The Liber ad honorem Augusti sive de rebus Siculis ("Book in honour of the Emperor, or on Sicilian affairs"; also called Carmen de motibus Siculis, "Poem on the Sicilian revolt") is an illustrated narrative epic in Latin elegiac couplets, written in Palermo in 1196 by Peter of Eboli (in Latin, Petrus de Ebulo). The presentation copy, ordered by chancelor Konrad of Querfurt, is now MS. 120 II of the Berne Municipal Library.
It tells the story of Tancred of Lecce's attempt to take control of Sicily, an attempt thwarted by the successful military campaign of Henry VI, Holy Roman Emperor. Composed in honour of Henry VI and intended for presentation to him, the poem, distributed into three books, the last one being an encomiom of Henry VI, and 52 continuously numbered particulae, is written in a mannered and sophisticated style. It is often mocking and extremely biased (see for example part. 4; 7-9; 25f. and the illustrations), but, once allowance has been made for this, is a useful and detailed historical source. It contains much information about Constanze of Sicily, the wife of Henry VI (part. 20ff.), and the birth of her son Frederick II, Holy Roman emperor (part. 43).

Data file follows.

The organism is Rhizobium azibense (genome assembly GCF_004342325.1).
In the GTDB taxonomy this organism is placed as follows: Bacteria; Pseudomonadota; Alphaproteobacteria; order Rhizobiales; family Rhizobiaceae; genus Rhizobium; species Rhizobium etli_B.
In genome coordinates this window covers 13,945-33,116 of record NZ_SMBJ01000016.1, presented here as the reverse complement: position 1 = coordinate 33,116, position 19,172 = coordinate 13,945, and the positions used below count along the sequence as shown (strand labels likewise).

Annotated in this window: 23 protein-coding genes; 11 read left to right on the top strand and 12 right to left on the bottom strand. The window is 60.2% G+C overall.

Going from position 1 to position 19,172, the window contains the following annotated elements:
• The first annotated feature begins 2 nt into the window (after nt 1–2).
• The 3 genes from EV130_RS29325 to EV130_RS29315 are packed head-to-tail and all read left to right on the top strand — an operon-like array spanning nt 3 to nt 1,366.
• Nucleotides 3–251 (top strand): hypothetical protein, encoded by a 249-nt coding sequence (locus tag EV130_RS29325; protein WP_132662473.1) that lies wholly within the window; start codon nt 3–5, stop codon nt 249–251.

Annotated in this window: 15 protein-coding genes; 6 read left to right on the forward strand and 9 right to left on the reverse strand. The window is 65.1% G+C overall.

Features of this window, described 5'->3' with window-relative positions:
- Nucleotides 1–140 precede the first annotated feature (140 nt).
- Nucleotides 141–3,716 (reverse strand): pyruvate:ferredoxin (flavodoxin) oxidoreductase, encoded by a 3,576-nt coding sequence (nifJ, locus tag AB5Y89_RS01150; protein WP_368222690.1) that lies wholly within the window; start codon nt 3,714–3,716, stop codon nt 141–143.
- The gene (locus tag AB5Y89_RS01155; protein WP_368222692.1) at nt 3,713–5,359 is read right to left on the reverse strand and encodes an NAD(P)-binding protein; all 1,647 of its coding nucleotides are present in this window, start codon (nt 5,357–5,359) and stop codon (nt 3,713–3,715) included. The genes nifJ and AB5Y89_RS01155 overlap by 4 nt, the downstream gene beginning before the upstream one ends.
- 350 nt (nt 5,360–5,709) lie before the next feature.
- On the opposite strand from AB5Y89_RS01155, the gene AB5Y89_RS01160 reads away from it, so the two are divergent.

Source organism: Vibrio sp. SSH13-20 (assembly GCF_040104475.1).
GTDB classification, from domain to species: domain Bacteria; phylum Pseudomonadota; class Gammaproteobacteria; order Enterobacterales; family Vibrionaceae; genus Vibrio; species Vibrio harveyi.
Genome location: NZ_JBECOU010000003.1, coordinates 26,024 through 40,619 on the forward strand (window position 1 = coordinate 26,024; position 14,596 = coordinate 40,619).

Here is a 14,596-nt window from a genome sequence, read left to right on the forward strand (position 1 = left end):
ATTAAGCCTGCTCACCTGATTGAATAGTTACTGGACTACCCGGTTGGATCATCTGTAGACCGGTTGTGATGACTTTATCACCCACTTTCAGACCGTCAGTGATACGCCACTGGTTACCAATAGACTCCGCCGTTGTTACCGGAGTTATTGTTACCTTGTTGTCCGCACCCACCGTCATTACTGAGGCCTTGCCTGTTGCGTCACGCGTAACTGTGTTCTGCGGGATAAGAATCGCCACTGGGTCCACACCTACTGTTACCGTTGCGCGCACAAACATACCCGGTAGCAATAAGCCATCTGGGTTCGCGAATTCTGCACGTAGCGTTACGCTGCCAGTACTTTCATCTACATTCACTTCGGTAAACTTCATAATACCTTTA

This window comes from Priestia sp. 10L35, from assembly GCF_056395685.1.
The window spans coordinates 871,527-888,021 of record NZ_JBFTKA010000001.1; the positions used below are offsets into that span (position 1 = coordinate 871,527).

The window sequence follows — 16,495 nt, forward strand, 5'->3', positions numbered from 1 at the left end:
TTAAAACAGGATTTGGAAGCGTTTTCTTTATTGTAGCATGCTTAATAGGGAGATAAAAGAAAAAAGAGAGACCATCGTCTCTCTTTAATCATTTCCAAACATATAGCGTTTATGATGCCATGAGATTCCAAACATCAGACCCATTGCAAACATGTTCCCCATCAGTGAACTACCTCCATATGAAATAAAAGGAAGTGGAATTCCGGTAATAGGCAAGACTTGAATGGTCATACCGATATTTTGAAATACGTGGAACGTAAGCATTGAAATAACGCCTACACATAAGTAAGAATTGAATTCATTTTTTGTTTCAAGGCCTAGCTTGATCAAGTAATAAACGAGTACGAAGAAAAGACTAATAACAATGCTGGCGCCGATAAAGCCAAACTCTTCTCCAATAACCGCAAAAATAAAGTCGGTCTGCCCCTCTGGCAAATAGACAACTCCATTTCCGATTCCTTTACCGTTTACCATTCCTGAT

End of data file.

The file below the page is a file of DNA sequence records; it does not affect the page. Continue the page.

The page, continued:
At every page opening a column of Latin text is faced by a full page illustration with brief captions. This beautiful volume gives a rich picture of 12th century life in Italy and Sicily; it may be compared with the 11th century Bayeux Tapestry. The fierce caricatures of Tancred, who is depicted as almost ape-like in stature and features, match the propagandistic bias of the text.